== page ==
Braveheart Speech Analysis Essay

The movie Braveheart takes place in Scotland in the 13th century. The main subject is Scotland’s fight for independence, but there are also other subjects like love and faithfulness. The main caracter is William Wallace, who gets the whole Scotland to fight with him against the Englishmen.



Williams’s father and brother died fighting against the Englishmen when he was a little child. He was taken care of by his uncle and travelled around Europe with him until he was about 20 years old. Then he returned to his originally home place. Here William fell in love with a girl, Murron, and they got married secretly. They kept it secret because Longshanks gave all the English nobles the right to rape all new-married women before the husband could touch them, and William didn’t want to share Murron with any English noble. Unfortunately Murron almost got raped, and then killed by the English soldiers. William, with revenge in mind, attacked the English soldiers. He and the rest of the village managed to kill all the soldiers.


William created an army, and they fought against the Englishmen. They won, and William got the title Sir for his work. Afterwards they burned an English garnison and told the ones who survived: “I am William Wallace, and the rest of you will be spared. Go back to England, and tell them there that Scotland's daughters and her sons are yours no more. Tell them Scotland is free.” Then they invaded York, and took over the city. They also sendt the head from the dead master of York to Longshanks. King Edward of England sends his son’s wife, Princess Isabella, to York to give William an offer he couldn’t refuse; money and land. Isabella and William talked in private and William said that he couldn’t take her offer. She asked about his wife, and he told her what happened to her. When Isabella came back to London, the king told everybody that they would send troops to destroy Scotland when William was not there. Isabella sendt her maid to York with a letter to warn William.


William and his army went back to Scotland to prepare themselves for a new battle. William got three of the nobles in the area with him, including Sir Robert Bruce that admired

William for his courage and strong will. When they came to the battlefield, the nobles abandoned William and his army alone with the Englishmen. They lost, but William survived. The most shocking experience for William was that Bruce had changed side and joined the Englishmen.


William went to meet Bruce, but he got captured by some English soldiers. Bruce tried to help him, but he didn’t manage. William didn’t beg for mercy, and he got tortured, and then executed. His last word was when he shouted “freedom”.


The film finishes off with Robert the Bruce saying: “In the year of our Lord 1314, patriots of Scotland, starving and outnumbered, charged the fields at Bannockburn. They fought like warrior poets. They fought like Scotsmen. And won their freedom.”



William: William is the main character in this film, the person who fights against the Englishmen. William was a man who fought for his land with body and mind. He never gave up his dream of a free Scotland. He was from an early age interested in the fight for independence, and when his father and brother died in a battle against the Englishmen, his dream of independence grew stronger.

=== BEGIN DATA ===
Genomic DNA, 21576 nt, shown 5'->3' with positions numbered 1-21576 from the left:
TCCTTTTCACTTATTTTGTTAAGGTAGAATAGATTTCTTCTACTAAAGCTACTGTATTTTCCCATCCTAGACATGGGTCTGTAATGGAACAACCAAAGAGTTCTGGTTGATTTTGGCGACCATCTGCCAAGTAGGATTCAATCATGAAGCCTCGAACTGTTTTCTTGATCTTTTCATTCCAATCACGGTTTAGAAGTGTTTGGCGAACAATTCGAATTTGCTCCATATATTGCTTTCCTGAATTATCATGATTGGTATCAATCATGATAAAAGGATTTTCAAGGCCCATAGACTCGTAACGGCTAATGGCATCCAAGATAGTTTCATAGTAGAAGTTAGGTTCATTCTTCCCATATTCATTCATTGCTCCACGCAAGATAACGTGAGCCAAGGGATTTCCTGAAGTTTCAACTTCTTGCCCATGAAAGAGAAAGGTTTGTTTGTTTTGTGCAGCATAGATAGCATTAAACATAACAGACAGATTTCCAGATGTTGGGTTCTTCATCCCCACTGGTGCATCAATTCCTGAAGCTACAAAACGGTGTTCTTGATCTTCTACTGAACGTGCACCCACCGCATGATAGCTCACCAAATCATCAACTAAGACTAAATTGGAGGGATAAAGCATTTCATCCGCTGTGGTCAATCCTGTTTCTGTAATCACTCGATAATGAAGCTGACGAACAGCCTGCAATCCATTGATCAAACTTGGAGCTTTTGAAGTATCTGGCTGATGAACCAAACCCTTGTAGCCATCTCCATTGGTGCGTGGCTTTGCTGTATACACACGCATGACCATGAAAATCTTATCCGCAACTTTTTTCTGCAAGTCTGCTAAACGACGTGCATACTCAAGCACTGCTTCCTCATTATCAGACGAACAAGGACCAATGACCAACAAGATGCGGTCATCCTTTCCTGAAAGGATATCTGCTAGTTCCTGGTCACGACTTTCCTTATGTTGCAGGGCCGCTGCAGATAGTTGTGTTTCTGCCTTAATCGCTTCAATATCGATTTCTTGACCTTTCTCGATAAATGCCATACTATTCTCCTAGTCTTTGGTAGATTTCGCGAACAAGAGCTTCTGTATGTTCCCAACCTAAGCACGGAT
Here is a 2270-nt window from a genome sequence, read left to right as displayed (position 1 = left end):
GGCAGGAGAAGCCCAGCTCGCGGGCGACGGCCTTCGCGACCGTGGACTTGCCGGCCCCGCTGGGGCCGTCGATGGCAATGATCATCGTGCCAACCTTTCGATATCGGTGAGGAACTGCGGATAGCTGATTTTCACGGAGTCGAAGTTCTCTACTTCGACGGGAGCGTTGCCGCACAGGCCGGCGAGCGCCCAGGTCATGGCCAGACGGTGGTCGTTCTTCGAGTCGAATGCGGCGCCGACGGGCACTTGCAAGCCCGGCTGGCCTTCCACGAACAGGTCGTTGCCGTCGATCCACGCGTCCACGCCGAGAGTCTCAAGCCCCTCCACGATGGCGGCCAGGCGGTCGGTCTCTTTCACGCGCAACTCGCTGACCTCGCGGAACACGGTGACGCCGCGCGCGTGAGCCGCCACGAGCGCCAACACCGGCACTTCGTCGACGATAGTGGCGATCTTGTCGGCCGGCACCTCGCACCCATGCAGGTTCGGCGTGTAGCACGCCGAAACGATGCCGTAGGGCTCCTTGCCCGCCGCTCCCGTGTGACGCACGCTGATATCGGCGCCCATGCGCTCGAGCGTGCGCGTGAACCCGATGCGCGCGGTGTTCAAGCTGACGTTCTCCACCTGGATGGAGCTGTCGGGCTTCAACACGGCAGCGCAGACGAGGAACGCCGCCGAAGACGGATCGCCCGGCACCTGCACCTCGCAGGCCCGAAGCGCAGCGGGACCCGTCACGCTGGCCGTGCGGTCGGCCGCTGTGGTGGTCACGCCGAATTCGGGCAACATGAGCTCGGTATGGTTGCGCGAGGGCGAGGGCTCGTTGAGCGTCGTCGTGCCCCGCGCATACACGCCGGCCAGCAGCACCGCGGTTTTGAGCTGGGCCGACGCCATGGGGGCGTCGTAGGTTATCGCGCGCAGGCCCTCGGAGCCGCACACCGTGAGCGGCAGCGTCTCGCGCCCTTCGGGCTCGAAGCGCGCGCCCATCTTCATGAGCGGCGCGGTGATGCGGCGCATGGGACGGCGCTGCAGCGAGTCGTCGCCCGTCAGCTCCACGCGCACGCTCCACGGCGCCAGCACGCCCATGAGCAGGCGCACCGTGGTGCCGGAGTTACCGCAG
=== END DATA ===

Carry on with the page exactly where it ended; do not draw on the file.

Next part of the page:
William was six and a half feet tall and had long brown hair. He wore a kilt like a normal Scottish man, and his clothes and hair was dirty.


William fell in love with Murron the moment he saw her. He looked her up the minute he got to the village, and asked her out on a horse ride in the rain. This shows that William was a direct person, and wasn’t shy to ask Murron out.


When William had married Murron, he didn’t originally want to fight against the Englishmen. He wanted to settle down, and get children. Unfortunately Murron got killed and his hate against the Englishmen rose.

William fell in love with Isabella because he saw the strength in her that he had seen in Murron. He told Isabella about his wife “I see her strength in you”.


Murron: Murron is one of the most important persons in Braveheart because she’s the reason why William started to fight against the Englishmen. Murron was one of the women in the village where William lived. She had brown hair and always a smile on her face. She had known William her whole life, but she didn’t fell in love with him before he came back from his journeys around the world. Originally, Murron was a quiet and a little bit shy, but she loosened up a bit when she fell in love with William.


Murron was a bit shy, but she was also a strong person who said what she meant all the time. She had a strength that William admired her for. She was killed because of the crime of being in love and because she got married secretly.


Sir Robert Bruce: Robert the Bruce lived like a king. He had fine and clean clothes and much land. For him, the clothes and land meant nothing. He admired William very much, and he could gladly give all of his land away for the strength and will for freedom William had. The only person who stood in his way was his father. The only person he listened to, except himself, was his father. His father was the one who made him change side to the Englishmen’s, and when he saw the disappointment in Williams’s eyes, he never listened to his father again. He led the Scots to victory when William was dead. I think he is important in this film because his caracter tells me that I should listen to myself, and don’t let anyone else take for example important decisions for me. He led the Scots to victory with following words before the battle: “You have bled with Wallace, now bleed with me.”